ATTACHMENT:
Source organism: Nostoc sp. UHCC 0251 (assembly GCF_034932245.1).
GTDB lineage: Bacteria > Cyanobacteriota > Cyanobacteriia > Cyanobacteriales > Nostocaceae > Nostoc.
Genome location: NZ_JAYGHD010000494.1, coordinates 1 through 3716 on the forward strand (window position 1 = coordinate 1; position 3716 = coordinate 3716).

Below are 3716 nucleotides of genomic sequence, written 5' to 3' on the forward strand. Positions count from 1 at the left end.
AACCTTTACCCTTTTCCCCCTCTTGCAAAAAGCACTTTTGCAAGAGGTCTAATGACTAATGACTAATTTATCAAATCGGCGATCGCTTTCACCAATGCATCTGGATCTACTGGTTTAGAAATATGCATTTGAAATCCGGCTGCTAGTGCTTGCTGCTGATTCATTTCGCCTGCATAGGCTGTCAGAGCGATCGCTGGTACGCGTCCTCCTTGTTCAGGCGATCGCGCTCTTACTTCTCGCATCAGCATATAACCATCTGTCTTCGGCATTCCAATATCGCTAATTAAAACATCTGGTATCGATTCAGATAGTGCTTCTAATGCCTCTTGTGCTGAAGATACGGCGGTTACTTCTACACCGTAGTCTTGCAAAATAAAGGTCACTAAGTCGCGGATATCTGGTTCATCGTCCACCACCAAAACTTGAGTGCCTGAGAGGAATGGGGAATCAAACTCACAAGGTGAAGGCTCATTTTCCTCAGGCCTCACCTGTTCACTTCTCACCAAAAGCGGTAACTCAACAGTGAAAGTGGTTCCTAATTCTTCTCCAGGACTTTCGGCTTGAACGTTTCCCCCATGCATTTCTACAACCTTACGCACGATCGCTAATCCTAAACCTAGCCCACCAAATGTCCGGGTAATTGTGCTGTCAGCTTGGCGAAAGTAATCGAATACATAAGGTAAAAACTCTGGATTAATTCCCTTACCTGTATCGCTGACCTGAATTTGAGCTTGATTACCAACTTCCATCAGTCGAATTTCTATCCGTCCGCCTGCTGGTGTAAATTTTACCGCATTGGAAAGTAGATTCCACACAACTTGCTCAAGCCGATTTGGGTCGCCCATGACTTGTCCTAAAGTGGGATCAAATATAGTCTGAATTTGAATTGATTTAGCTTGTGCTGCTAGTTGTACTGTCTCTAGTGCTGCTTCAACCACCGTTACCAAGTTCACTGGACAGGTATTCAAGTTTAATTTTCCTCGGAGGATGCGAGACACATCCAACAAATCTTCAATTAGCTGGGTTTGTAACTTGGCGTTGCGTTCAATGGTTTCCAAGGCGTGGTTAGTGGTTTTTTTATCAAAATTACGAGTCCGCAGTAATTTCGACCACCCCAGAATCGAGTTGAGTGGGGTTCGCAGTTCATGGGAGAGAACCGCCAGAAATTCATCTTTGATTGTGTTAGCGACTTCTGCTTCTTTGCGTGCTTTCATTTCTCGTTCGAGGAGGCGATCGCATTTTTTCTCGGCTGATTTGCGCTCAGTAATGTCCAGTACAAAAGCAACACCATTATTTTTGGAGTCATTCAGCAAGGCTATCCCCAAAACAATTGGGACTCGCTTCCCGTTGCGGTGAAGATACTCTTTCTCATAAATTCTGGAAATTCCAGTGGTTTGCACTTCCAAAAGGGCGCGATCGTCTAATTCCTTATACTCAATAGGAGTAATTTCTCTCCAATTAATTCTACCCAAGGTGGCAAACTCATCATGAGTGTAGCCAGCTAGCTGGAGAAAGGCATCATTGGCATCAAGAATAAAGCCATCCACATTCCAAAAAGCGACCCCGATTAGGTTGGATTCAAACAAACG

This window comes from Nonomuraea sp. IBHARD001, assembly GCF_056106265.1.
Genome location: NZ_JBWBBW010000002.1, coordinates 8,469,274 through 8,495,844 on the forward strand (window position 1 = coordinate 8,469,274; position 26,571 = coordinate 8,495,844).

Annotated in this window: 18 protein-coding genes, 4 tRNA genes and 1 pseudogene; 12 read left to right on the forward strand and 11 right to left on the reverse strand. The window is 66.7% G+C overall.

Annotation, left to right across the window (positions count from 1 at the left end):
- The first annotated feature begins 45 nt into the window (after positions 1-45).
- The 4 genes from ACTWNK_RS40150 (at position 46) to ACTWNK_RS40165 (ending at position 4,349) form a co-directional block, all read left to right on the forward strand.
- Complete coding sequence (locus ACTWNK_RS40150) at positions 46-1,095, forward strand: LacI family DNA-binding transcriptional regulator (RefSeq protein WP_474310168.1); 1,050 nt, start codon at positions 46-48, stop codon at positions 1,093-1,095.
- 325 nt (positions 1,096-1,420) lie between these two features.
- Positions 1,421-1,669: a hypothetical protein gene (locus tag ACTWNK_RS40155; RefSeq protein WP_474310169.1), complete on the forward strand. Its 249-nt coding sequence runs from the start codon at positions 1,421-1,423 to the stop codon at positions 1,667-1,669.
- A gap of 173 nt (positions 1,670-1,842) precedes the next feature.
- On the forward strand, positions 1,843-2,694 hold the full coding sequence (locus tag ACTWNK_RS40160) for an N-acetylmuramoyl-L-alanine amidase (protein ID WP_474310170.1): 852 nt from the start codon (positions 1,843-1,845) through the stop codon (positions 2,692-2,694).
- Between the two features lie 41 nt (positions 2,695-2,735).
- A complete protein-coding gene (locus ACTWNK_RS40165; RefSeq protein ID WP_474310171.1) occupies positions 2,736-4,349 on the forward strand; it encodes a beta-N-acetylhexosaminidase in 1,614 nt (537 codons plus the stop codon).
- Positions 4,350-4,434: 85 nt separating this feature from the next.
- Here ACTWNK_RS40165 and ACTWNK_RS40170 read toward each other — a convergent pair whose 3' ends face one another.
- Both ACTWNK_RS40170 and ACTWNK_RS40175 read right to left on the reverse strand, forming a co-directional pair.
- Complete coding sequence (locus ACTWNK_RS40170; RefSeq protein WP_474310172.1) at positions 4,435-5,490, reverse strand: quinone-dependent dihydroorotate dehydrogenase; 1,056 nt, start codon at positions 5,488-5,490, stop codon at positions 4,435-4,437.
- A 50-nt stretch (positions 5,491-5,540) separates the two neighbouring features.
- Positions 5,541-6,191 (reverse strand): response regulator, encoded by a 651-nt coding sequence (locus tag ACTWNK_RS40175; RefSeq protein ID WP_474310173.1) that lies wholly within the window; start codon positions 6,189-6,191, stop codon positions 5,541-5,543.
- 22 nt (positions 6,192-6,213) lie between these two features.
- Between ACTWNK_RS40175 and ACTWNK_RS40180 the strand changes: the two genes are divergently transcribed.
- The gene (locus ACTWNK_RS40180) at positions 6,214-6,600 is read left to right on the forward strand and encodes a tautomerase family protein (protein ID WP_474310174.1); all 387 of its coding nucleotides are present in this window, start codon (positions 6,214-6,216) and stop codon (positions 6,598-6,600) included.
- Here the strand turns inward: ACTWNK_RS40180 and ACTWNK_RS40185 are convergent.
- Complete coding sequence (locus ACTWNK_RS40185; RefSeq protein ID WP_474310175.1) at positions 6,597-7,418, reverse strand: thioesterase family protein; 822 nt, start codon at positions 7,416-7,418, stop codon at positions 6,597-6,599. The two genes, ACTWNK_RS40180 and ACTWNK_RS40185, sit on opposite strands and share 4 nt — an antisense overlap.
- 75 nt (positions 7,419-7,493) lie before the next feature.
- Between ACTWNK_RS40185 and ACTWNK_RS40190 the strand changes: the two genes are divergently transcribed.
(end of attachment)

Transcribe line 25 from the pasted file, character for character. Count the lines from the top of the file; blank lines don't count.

- 22 nt (positions 6,192-6,213) lie between these two features.